I am frequently asked if acupuncture can help with weight loss. The simple answer is this: acupuncture can help to support your chosen weight-loss regimen, which must include a healthy diet and moderate exercise to be successful.*
For example, acupuncture can help to boost your metabolism by improving digestive function, give you more energy for your workouts, and help you handle cravings.
If you lead a sedentary lifestyle and eat junk food, acupuncture may be able to help with some of your health problems (such as back pain or insomnia); however, it is unlikely that you will drop any weight.
Your diet and exercise programs do not need to be extreme. In fact, intense exercise and crash dieting are seen as very unhealthy in Chinese medicine. Here is a great article from the New York Times about how to change your perspective about food and dieting.
You should commit to at least 10 weekly acupuncture sessions to really see results. Your acupuncturist may also suggest herbal supplements and recommend some diet changes based on Traditional Chinese Medicine (this is not the same as seeing a dietician/nutritionist).
*Â Be sure to check with your physician before modifying your diet or starting an exercise program
This Saturday, September 20, River Valley Acupuncture will have a table at the Leicester Harvest Fair.Â Come visit us from 10 am – 2 pm.Â Sign up forÂ a free health consultation, ask questions about Chinese medicine, and pick up informational literature.
Â Many thanks to the Leicester Lion’s Club for allowing us to join them!
Usually, I like to keep my blog posts focused on Chinese medicine. But when I do health research I come across a lot of great information about other natural therapies. Here are links to several articles that I’ve found interesting.
Yoga Eases Physical and Mental Menopause Symptoms (Reuters)
Yoga Helps Survivors of Natural Disasters (Reuters)
Meditation Slows AIDS Progression (Reuters)
Lotus Therapy (New York Times)
Alexander Technique Does Ease Back Pain (Reuters)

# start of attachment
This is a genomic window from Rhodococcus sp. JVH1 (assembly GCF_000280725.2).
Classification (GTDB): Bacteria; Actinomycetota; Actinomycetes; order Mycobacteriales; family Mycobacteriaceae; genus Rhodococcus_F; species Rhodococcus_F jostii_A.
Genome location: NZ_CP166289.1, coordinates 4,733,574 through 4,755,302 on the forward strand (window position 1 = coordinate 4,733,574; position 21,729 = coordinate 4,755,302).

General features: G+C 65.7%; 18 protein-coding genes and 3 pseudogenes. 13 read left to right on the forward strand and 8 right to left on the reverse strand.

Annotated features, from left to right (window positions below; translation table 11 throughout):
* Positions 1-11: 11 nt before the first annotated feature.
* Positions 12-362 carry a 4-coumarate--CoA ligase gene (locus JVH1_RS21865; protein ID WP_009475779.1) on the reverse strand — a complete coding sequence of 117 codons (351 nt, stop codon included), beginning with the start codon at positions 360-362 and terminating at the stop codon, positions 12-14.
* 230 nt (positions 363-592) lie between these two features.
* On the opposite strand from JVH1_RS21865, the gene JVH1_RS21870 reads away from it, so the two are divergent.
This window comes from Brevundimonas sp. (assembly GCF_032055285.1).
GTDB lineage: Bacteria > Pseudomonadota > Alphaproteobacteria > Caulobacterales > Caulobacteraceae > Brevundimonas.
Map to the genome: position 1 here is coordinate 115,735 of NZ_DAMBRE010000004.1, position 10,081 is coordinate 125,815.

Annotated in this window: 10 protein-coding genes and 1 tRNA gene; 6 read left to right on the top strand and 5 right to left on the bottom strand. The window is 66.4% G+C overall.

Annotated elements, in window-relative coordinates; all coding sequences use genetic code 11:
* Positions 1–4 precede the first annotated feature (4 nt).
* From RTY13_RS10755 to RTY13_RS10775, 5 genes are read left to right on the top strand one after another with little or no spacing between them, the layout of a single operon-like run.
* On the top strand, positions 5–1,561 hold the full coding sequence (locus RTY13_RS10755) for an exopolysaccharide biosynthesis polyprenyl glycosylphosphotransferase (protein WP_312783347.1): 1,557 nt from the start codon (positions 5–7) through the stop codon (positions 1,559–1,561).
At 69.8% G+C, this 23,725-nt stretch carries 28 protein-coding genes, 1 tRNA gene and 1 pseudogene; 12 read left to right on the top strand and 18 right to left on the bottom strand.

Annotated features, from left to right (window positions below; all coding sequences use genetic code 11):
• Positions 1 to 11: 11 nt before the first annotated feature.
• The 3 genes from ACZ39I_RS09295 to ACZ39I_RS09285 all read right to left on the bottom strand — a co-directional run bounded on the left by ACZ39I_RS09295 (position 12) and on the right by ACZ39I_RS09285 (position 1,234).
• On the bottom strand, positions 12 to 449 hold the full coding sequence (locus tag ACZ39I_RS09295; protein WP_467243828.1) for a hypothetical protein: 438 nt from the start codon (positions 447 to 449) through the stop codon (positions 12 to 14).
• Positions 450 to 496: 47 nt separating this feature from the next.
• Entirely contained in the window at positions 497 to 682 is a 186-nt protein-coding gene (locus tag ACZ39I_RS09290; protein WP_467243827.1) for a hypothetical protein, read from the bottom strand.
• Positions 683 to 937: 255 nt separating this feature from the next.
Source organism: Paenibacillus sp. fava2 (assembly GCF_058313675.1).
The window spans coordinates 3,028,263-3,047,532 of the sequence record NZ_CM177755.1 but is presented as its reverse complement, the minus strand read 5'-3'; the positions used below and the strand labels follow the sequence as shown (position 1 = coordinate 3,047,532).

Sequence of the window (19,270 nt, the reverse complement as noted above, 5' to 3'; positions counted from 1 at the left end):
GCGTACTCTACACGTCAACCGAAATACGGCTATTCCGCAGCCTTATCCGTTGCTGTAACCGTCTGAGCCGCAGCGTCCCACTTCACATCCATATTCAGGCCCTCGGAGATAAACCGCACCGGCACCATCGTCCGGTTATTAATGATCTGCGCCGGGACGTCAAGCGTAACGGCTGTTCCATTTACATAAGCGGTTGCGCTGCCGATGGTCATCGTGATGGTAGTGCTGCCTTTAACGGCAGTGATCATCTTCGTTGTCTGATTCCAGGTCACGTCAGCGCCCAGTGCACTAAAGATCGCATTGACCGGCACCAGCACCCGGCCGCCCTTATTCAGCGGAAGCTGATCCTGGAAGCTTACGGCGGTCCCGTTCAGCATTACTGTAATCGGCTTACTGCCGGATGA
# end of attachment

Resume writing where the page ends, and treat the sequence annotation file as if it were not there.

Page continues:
Exercise Plus Relaxation May Ease Migraine Pain (Reuters)
Hypnosis May Ease Inflammation in Colitis (Reuters)
Listening to Music Found to Lower Blood Pressure (Reuters)
It seems that we are facing an early start to the cold season this year; I have already come into contact with a half dozen sick patients and friends.
Everyone has their favorite methods of preventing and treating colds. In this article, I will share some tips from a Chinese medicine perspective.
Take care of yourself. While this is basic common sense, many people forget to follow it. Get plenty of rest, stay hydrated (with plain water, herbal teas, and fruit juice that has been diluted with water), and eat healthy foods including lots of fruits and vegetables. Avoid greasy, rich, and sugary foods. Manage your stress level; several research studies have shown that stress negatively impacts the immune system.
Avoid cold and drafts. This may seem like an old-wives tale, but there are scientific reasons why it is true: when your body is struggling to maintain a stable temperature, it has fewer resources to support the immune system. Also, anything that dries out your mucus membranes makes them less effective at trapping bacteria and viruses. Moisten your sinuses with nasal rinses and steam treatments.
- Stay away from fans and open windows.
- Don’t walk around barefoot.
- Keep your head, neck, and upper back covered.
Acupuncture can help kick a cold. There are many acupuncture points and other treatments that can help to reduce the severity or length of cold symptoms. In my office, I encourage patients to come in if they have a mild cold. However, if you have a severe and highly contagious illness such as the flu, conjunctivitis (pink eye), strep throat, or infectious diarrhea, please call us to reschedule your appointment.
Chinese Herbs can treat a variety of illnesses. Many herbs have anti-viral or immune-strengthening properties. Some formulas can be taken in the months preceding cold season to help prevent sickness. Other herbs can be used once you contract a cold; the popular over-the-counter remedy Airborne contains herbs from these traditional Chinese herbal formulas.
Share your favorite cold treatments; please leave us a comment!
Several months ago, I wrote a post about how acupuncture and massage can help with post-surgical pain relief. Recently, another study came out supporting that finding.
The study, done by researchers at Memorial Sloan-Kettering Cancer Center in New York, involved 70 participants. All were patients who had received surgery for head or neck cancer. Compared with the control group, patients who received acupuncture after surgery had less pain, better mobility, and fewer problems with dry mouth (a common side-effect of radiation therapy for these cancers).
This research points to several interesting uses of Chinese medicine: post-surgical pain relief, cancer support, and dry mouth. Often, people are not aware of the broad range of conditions that acupuncture can treat. Many times I have heard patients say, “I didn’t know acupuncture could treat that!”
So, if you are unsure if Chinese medicine can help your condition, feel free to ask! You can contact us with this link.